I cannot be alone in seeing the double standards of the taoiseach’s partial views in condemning only one of the five permanent UN Security Council members (China, France, Russia, United Kingdom and the United States) when the entire group could be removed by this unjust war criterion.

The US and the UK are by far the biggest rogues as they have instigated more illegal wars than any other nation (they also need to be indicted with the pro-Nato ultra-nationalist government of Ukraine as they clearly played an active role in provoking Russia’s war in their country). There should be a distinct focus on calling out the US because they also continue to veto the many UN resolutions condemning the brutal apartheid state of Israel which oppresses with impunity our Palestinian brothers and sisters.

World leaders will see the duplicity of the taoiseach’s stance on Russia while ignoring the fact that an unelected English nationalist parliament still dictates its rogue sovereignty over the nation of Ireland.

We must follow the example of the non-aligned countries of the world like India and South Africa by not supplying weapons to combatants and encouraging political dialogue among nations to resolve conflicts and by challenging the real rogue states equally because they are the true causes of the spiralling levels of deaths, migration, food insecurity and out of control global warming on the human race.

MICHAEL HAGAN
Dunmurry, Co Antrim

 

Difficult to understand why Irish can’t burn turf

My father was unable to buy turf when recently  visiting Donegal – it has been banned by the government to reduce Co2 emissions. This is a strange decision considering Ireland has few natural resources and the removal of a traditional industry will badly affect parts of the west of Ireland. Personally, I think global warming is a farce but I can understand attempts to limit Co2 emissions by those that do believe in it, provided they recognise that it is ‘global’ warming not ‘Irish’ warming. Attempts to regulate must be done in concert with global actors otherwise the Irish suffer for negligible difference. So let us consider global events.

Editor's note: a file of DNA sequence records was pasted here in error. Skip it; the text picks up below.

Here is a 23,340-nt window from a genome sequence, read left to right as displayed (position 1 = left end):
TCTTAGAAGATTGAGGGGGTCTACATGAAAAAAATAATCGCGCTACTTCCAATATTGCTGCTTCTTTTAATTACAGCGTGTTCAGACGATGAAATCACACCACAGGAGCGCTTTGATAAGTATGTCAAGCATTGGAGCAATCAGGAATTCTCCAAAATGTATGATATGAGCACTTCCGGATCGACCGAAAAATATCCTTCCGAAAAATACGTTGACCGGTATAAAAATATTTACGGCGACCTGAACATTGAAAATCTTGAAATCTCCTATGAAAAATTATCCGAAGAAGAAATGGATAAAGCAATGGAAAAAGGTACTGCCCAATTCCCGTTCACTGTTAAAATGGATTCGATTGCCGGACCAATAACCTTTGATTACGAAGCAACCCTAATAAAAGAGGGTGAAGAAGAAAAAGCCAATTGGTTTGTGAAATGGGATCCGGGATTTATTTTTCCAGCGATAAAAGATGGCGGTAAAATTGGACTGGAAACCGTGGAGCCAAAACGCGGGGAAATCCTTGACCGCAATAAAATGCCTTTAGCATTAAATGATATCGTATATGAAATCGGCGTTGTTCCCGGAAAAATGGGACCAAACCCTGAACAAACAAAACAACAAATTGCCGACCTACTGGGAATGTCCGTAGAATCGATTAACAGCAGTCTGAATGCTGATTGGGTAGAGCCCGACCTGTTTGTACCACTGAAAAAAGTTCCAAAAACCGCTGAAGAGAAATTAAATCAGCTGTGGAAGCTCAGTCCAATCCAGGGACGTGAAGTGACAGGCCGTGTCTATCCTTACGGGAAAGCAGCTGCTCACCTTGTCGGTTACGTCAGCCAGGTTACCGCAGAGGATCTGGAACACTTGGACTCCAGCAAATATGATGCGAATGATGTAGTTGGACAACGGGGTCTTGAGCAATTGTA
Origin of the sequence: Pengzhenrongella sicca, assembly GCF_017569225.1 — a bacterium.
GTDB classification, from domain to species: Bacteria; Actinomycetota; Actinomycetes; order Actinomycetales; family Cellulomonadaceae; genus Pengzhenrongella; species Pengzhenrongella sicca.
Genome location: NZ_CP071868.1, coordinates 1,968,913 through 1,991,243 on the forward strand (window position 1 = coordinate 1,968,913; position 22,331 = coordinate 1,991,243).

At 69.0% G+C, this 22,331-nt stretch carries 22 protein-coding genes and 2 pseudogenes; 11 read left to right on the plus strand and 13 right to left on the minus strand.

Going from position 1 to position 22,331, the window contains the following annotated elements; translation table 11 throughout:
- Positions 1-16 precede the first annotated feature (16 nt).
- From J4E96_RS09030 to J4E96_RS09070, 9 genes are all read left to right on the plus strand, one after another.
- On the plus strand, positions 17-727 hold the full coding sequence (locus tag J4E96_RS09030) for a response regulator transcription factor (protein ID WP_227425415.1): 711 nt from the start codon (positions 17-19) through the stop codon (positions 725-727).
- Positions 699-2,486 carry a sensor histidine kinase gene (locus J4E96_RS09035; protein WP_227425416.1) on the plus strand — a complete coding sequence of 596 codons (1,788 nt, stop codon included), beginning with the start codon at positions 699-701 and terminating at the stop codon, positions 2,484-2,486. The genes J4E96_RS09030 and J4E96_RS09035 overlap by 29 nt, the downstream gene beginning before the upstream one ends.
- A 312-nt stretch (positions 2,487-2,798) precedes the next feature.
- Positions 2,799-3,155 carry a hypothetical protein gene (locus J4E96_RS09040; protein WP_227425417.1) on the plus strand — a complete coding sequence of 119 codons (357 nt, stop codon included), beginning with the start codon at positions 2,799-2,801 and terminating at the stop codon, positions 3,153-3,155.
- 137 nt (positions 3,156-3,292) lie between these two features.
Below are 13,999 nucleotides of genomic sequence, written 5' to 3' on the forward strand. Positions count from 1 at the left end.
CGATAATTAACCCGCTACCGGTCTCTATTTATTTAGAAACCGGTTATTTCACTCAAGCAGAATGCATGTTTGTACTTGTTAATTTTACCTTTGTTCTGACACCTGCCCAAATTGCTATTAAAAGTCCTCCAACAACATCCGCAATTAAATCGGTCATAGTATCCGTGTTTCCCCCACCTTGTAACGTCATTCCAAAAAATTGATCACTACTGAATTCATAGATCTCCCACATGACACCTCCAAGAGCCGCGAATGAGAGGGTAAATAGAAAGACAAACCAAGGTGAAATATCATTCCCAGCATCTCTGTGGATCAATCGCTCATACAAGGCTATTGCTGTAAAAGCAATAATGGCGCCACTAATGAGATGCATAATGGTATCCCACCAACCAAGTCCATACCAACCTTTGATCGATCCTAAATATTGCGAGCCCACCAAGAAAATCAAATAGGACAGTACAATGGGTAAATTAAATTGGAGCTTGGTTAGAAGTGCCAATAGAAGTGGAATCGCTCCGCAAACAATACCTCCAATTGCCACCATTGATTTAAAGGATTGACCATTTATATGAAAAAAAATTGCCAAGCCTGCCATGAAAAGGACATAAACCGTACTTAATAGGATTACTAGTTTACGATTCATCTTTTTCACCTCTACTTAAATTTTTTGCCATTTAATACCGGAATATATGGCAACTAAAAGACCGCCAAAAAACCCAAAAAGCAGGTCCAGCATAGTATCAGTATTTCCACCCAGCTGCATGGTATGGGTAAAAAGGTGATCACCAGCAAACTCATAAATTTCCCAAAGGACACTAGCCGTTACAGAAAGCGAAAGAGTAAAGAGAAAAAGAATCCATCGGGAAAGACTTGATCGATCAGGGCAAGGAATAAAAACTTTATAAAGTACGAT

The Nord stream pipeline was blown up this week – it takes away a valuable bargaining chip from Russia in an attempt to end the war. Russia had already turned off the pipeline and did not need to bomb it. This could result in Russia becoming bankrupt, enabling the US to buy into Russian oil and gas giants. The bombing of the pipeline released the Co2 equivalent of a third of Denmark’s emissions. I cannot understand how, while the superpowers do as they wish, the Irish cannot burn turf. It is a strange scenario when you impose your own penal laws.

DOMINIC GALLAGHER
Glenavy, Co Antrim

 

Irish Budget an absolute failure

Budget 2023 now completed and yet for all the interest our government leaders vocalised in their determination to appear climate friendly.

The budget is an absolute failure in relation to investment in wind farms – our greatest asset and with one of the biggest shorelines within the EU.

Shame on them.

PAUL DORAN
Dublin 22